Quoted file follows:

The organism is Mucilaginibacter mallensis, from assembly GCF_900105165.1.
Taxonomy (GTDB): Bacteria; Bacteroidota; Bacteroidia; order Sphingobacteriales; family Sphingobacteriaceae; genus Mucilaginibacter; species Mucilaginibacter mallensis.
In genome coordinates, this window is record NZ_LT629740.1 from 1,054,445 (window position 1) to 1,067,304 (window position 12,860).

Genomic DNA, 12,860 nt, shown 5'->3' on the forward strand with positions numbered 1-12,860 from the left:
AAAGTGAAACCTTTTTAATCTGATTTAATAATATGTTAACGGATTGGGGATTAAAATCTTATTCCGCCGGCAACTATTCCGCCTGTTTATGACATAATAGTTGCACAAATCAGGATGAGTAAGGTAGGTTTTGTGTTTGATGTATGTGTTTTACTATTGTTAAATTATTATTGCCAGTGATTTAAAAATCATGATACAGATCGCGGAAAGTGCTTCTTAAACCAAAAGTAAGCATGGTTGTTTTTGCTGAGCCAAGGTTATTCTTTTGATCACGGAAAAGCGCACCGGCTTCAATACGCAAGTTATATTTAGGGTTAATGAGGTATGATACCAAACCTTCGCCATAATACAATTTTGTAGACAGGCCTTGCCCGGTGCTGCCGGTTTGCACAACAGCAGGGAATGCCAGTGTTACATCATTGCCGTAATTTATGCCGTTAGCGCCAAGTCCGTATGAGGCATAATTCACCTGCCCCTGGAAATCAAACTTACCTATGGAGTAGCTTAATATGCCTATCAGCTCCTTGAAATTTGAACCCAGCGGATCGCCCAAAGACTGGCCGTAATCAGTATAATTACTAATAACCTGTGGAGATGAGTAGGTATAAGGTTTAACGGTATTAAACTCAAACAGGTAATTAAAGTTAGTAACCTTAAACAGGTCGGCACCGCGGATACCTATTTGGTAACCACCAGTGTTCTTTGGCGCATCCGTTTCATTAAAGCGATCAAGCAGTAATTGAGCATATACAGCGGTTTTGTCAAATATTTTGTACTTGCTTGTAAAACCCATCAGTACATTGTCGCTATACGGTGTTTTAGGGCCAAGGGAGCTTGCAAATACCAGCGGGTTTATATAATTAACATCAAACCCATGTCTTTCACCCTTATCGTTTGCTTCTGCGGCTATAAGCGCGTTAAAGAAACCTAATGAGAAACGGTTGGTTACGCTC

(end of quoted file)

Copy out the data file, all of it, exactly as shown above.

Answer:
The organism is Mucilaginibacter mallensis, from assembly GCF_900105165.1.
Taxonomy (GTDB): Bacteria; Bacteroidota; Bacteroidia; order Sphingobacteriales; family Sphingobacteriaceae; genus Mucilaginibacter; species Mucilaginibacter mallensis.
In genome coordinates, this window is record NZ_LT629740.1 from 1,054,445 (window position 1) to 1,067,304 (window position 12,860).

Genomic DNA, 12,860 nt, shown 5'->3' on the forward strand with positions numbered 1-12,860 from the left:
AAAGTGAAACCTTTTTAATCTGATTTAATAATATGTTAACGGATTGGGGATTAAAATCTTATTCCGCCGGCAACTATTCCGCCTGTTTATGACATAATAGTTGCACAAATCAGGATGAGTAAGGTAGGTTTTGTGTTTGATGTATGTGTTTTACTATTGTTAAATTATTATTGCCAGTGATTTAAAAATCATGATACAGATCGCGGAAAGTGCTTCTTAAACCAAAAGTAAGCATGGTTGTTTTTGCTGAGCCAAGGTTATTCTTTTGATCACGGAAAAGCGCACCGGCTTCAATACGCAAGTTATATTTAGGGTTAATGAGGTATGATACCAAACCTTCGCCATAATACAATTTTGTAGACAGGCCTTGCCCGGTGCTGCCGGTTTGCACAACAGCAGGGAATGCCAGTGTTACATCATTGCCGTAATTTATGCCGTTAGCGCCAAGTCCGTATGAGGCATAATTCACCTGCCCCTGGAAATCAAACTTACCTATGGAGTAGCTTAATATGCCTATCAGCTCCTTGAAATTTGAACCCAGCGGATCGCCCAAAGACTGGCCGTAATCAGTATAATTACTAATAACCTGTGGAGATGAGTAGGTATAAGGTTTAACGGTATTAAACTCAAACAGGTAATTAAAGTTAGTAACCTTAAACAGGTCGGCACCGCGGATACCTATTTGGTAACCACCAGTGTTCTTTGGCGCATCCGTTTCATTAAAGCGATCAAGCAGTAATTGAGCATATACAGCGGTTTTGTCAAATATTTTGTACTTGCTTGTAAAACCCATCAGTACATTGTCGCTATACGGTGTTTTAGGGCCAAGGGAGCTTGCAAATACCAGCGGGTTTATATAATTAACATCAAACCCATGTCTTTCACCCTTATCGTTTGCTTCTGCGGCTATAAGCGCGTTAAAGAAACCTAATGAGAAACGGTTGGTTACGCTC